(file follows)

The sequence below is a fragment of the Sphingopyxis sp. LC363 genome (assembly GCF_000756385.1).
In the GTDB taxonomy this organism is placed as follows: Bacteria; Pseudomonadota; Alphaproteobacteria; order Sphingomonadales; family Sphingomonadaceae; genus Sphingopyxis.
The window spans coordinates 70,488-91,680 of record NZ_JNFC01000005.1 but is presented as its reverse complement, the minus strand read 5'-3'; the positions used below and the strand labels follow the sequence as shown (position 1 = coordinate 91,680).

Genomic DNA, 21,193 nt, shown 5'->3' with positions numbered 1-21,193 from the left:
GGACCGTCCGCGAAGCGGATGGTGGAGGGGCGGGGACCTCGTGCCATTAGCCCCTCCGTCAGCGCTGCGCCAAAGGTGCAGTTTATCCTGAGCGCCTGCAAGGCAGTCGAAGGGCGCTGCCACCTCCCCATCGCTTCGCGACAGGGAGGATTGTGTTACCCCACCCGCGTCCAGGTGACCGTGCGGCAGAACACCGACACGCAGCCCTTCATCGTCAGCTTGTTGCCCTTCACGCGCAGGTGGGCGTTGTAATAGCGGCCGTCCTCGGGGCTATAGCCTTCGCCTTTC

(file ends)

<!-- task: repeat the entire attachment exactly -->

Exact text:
The sequence below is a fragment of the Sphingopyxis sp. LC363 genome (assembly GCF_000756385.1).
In the GTDB taxonomy this organism is placed as follows: Bacteria; Pseudomonadota; Alphaproteobacteria; order Sphingomonadales; family Sphingomonadaceae; genus Sphingopyxis.
The window spans coordinates 70,488-91,680 of record NZ_JNFC01000005.1 but is presented as its reverse complement, the minus strand read 5'-3'; the positions used below and the strand labels follow the sequence as shown (position 1 = coordinate 91,680).

Genomic DNA, 21,193 nt, shown 5'->3' with positions numbered 1-21,193 from the left:
GGACCGTCCGCGAAGCGGATGGTGGAGGGGCGGGGACCTCGTGCCATTAGCCCCTCCGTCAGCGCTGCGCCAAAGGTGCAGTTTATCCTGAGCGCCTGCAAGGCAGTCGAAGGGCGCTGCCACCTCCCCATCGCTTCGCGACAGGGAGGATTGTGTTACCCCACCCGCGTCCAGGTGACCGTGCGGCAGAACACCGACACGCAGCCCTTCATCGTCAGCTTGTTGCCCTTCACGCGCAGGTGGGCGTTGTAATAGCGGCCGTCCTCGGGGCTATAGCCTTCGCCTTTC